Homepage hack day

It’s been almost three years since we introduced the current homepage as part of our website redesign: it was the first part to go live. Even though it has been well-received by our users and the industry, the web has evolved significantly in the last few years – and, with it, peoples’ expectations.

The web team has also come a long way, embracing an Agile approach and significantly improving our working processes to support this. It definitely feels like time for a refresh and what better way to kick start the process than a design hack day (or two).

Collaboration is central to the Agile approach so it seemed natural to include people from across the organisation to discuss a refresh of our homepage. We started the process earlier this month, with the web team inviting our colleagues to participate in our homepage hack day/s.

So what is a hack day?

The term, like much of Agile, has its roots in software development. A hack day is a way for programmers, designers and managers to rapidly brainstorm and prototype ideas for new projects.

For the web team, the hack day seemed the ideal opportunity to bring people together and to generate a range of concepts to improve our home page. It’s a significant challenge, as the home page needs to represent a diverse range of user groups, our business priorities and our direction as an organisation.

On the first day the group split into three teams, bringing together people with a range of specialisms, interests and perspectives. Helen Oake, our metrics analyst, started the day by taking us through some recent usage heat maps of our homepage. Beth Morrison, a user researcher, presented the results of an online survey conducted the previous week.

Iamge of homepage heat map, showing the most popular sections of the page

Homepage heat map and survey results

We continued by framing the objectives for the days and outlining an agenda of tasks. The teams were given a basic set of prerequisites:

  • you must work on paper, at least for the first part of the hack day
  • you must take your designs to visitors in our reading rooms and the surrounding Kew area to gather feedback
  • you must present your ideas/concepts at the end of the second day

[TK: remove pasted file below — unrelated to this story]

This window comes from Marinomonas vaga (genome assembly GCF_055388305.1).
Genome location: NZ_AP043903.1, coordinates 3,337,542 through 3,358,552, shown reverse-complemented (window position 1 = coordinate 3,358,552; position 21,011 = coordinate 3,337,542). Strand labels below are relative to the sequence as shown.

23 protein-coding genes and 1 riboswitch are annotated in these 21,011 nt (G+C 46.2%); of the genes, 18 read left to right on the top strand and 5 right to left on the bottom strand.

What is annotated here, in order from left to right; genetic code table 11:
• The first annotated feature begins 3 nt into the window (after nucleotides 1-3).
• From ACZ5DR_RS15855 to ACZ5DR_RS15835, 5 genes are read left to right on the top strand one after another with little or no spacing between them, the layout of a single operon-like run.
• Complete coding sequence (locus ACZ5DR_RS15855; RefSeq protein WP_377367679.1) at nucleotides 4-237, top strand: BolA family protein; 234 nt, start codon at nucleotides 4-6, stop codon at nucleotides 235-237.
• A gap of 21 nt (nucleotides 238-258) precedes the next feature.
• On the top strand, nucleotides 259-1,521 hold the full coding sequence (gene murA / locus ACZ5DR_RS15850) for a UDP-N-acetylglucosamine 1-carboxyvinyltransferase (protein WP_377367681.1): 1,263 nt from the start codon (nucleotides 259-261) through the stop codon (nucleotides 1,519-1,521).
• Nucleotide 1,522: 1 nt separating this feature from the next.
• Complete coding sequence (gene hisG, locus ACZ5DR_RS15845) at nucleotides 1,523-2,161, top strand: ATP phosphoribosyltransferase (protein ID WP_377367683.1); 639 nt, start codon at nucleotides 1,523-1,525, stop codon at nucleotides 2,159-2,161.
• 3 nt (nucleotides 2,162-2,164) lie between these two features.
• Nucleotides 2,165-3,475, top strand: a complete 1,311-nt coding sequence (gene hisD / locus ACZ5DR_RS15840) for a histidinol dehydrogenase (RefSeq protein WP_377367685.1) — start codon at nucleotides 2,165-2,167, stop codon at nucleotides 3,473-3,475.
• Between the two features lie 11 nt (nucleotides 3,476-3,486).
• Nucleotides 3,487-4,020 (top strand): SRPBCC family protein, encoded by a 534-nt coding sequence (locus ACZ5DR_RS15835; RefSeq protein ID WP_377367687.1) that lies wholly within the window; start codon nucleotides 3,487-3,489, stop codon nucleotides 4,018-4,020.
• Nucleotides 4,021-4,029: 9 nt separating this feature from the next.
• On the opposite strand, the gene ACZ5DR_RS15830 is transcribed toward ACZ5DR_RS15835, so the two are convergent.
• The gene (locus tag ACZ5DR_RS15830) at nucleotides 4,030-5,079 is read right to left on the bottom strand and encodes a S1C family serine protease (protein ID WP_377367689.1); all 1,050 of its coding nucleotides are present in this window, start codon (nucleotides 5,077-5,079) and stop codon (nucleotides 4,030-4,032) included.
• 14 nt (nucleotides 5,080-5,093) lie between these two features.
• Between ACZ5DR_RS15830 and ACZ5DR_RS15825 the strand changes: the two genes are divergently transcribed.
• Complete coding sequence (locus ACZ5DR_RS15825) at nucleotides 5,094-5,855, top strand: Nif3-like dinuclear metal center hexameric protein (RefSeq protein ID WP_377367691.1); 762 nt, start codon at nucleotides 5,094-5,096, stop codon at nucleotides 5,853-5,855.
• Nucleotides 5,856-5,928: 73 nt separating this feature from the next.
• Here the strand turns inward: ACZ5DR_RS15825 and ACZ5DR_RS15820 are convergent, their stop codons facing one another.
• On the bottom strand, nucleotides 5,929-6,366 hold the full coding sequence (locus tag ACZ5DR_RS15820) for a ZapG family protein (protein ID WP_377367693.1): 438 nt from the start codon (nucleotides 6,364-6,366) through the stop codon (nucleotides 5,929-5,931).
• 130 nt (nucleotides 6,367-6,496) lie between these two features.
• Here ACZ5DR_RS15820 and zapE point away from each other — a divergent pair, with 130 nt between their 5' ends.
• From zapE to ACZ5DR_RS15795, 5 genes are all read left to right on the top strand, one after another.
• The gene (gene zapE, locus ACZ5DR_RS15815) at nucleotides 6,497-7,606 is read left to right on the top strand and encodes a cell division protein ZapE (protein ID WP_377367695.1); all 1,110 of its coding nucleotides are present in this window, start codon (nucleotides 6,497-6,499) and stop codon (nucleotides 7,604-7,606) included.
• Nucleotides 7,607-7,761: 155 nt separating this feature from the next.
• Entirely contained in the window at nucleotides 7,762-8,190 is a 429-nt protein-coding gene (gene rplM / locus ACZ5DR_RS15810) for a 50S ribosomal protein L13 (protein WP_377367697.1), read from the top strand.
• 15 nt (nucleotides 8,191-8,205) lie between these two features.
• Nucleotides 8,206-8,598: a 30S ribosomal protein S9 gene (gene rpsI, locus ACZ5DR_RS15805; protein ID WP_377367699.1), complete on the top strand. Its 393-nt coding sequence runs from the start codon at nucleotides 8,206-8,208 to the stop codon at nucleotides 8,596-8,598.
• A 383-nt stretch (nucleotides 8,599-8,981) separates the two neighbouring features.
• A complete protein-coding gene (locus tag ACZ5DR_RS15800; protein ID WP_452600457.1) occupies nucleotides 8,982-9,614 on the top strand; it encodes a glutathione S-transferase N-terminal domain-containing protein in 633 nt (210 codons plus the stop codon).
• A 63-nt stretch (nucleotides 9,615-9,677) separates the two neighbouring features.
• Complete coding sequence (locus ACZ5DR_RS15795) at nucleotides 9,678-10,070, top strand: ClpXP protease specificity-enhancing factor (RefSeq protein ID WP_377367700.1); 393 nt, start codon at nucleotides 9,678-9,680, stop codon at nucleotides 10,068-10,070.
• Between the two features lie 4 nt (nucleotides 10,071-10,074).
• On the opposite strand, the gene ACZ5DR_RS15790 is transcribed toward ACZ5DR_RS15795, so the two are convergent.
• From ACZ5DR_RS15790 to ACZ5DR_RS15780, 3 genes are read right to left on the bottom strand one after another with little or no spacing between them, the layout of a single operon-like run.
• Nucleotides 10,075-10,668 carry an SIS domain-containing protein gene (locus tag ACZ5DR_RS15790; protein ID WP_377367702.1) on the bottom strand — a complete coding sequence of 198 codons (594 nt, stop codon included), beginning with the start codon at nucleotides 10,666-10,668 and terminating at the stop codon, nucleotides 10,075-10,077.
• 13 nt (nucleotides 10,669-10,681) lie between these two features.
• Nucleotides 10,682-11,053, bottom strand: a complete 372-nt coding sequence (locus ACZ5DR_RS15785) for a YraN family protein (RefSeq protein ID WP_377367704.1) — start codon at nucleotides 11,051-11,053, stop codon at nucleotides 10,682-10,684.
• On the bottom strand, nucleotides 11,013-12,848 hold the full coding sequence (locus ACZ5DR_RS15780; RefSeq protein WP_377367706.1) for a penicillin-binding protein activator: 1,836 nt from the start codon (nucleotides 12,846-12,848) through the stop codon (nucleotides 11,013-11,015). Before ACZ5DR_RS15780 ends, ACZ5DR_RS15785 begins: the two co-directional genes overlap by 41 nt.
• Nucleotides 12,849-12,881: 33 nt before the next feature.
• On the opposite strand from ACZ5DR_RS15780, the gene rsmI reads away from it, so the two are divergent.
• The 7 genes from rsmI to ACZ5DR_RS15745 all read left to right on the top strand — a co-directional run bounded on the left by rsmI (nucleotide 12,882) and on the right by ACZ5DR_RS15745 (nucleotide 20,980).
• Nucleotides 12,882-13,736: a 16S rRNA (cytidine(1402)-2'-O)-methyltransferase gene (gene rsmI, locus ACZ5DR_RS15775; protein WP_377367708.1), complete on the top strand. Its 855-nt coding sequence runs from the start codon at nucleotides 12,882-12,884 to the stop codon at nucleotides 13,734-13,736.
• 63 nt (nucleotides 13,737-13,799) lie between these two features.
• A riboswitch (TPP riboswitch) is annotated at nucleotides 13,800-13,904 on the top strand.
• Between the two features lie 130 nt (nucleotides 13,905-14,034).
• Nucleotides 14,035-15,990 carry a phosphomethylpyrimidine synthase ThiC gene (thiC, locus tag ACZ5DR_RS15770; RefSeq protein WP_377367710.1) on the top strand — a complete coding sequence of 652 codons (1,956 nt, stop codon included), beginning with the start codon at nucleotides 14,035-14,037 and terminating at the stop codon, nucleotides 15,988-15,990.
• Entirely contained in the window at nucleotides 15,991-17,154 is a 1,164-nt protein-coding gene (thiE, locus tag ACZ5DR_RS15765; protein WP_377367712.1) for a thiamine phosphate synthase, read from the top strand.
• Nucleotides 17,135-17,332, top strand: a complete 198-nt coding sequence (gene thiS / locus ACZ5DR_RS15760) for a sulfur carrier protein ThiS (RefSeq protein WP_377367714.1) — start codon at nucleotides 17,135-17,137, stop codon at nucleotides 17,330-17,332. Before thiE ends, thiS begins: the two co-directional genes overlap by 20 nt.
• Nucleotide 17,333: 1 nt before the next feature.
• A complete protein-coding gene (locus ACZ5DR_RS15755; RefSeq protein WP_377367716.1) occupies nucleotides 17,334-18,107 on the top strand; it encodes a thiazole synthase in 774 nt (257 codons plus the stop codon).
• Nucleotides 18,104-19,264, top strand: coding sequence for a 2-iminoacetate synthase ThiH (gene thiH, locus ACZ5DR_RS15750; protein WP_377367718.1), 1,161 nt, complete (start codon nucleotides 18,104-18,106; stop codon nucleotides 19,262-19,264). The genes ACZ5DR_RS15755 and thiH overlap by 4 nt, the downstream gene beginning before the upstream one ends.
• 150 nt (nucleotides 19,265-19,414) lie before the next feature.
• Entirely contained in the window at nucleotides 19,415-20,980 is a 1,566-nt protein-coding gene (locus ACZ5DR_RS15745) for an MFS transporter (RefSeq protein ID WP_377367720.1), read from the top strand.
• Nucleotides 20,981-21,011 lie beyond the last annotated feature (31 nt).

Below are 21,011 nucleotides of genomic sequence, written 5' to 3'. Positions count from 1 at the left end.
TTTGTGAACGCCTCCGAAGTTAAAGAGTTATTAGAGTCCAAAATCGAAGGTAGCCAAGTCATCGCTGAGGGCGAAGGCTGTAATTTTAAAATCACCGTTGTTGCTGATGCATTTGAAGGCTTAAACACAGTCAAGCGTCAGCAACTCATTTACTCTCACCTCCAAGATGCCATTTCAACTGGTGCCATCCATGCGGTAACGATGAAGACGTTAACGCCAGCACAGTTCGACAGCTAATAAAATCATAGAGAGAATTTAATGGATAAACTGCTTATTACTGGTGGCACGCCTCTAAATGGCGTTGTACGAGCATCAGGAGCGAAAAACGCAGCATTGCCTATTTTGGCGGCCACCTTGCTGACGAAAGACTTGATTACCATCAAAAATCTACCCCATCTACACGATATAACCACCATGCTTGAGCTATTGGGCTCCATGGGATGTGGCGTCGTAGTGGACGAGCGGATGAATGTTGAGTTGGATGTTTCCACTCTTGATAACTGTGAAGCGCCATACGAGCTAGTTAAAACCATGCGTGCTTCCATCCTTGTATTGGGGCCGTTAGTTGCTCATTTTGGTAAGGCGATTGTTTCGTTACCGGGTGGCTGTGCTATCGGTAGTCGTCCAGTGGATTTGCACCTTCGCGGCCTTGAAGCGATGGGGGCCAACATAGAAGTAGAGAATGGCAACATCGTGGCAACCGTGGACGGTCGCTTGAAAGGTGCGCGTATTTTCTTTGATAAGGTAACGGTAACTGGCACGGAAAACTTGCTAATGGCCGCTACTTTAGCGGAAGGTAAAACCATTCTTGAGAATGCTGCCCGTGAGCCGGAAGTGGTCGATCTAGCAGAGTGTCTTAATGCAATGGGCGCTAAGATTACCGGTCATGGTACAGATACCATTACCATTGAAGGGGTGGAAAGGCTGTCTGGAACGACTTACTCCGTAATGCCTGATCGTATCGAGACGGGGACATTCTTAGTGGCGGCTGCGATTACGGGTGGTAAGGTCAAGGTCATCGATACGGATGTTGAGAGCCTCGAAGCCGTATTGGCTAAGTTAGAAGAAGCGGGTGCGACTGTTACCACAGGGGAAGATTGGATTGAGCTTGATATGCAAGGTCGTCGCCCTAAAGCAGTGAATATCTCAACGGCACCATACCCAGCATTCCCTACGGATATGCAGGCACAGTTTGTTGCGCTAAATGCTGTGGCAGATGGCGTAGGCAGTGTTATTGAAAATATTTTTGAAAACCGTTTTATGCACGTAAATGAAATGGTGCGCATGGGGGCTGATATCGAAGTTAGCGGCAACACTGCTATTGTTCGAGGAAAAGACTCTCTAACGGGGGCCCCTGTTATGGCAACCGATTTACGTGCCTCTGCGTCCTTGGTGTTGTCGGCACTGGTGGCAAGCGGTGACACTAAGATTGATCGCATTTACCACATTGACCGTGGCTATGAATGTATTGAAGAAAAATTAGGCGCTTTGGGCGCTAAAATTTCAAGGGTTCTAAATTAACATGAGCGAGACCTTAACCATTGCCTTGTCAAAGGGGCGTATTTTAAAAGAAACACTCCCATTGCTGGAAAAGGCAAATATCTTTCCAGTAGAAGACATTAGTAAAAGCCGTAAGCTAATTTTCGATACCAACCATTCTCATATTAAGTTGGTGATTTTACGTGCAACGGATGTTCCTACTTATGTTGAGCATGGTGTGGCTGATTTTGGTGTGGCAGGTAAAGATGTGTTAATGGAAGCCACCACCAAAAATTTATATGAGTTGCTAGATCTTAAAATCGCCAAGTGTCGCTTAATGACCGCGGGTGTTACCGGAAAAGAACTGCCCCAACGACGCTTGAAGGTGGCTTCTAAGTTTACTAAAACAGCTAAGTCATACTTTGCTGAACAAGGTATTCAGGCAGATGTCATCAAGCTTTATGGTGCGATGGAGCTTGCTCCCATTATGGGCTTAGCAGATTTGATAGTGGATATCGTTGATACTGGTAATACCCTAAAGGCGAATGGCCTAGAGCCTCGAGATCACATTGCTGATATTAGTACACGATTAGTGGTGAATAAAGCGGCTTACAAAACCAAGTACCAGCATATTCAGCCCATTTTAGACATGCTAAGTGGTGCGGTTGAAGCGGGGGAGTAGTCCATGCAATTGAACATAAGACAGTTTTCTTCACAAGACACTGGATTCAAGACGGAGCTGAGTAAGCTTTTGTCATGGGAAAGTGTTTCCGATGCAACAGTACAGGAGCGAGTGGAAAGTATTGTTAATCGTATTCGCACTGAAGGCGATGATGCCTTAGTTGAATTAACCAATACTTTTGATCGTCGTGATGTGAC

How the teams presented their ideas for the homepage improvements was entirely down to the individual team members.

Image of a person in front of a poster covered in post-it notes

A team member talks through their ideas

This flexible approach allowed for a range of ideas and enabled our teams to play around with different concepts.

The hack days were definitely full of energy (that may have been down to the snack table!). Each team had a healthy sense of competition and approached the tasks in different ways. Some scribbled on paper, some created black and white wireframes and others created high fidelity visuals. The motto for the days was ‘whatever goes’ – we tried not to be too prescriptive, to allow for creative input and make it as inclusive as possible.

Composite image of photos taken during the hack day

Members of different teams present their ideas

Various colleagues from across the organisation joined us for all or part of each hack day. We even had some guest attendees from Parliament, Emma Allen, Director of Digital Development, and Kheira, a member of her UX team.

Findings

It was interesting to see the similarities between the initial concepts.

Composite image of the three proposed homepage prototypes

Three proposed concepts for The National Archives’ homepage

Each group identified a need for a more welcoming and flexible promotional area, making better use of our footer, improving the visibility of our menu, reducing clutter and leading users quickly to the most widely used sections of our website.

Speaking to people in our reading rooms was insightful and highlighted some labelling and user journey issues we need to address. Involving different departments reinforced the need to balance priorities and opinions.

The hack day offered us insight into the challenges of creating a homepage that meets the needs of our different user groups and the goals laid out in our Archives Inspire plan.

Next steps

Before making any changes, we still have a bit more work to do. Further statistical analysis is already underway and we will be getting input from more colleagues across The National Archives. We will then work towards creating prototypes, which we will share on this blog to get your feedback.

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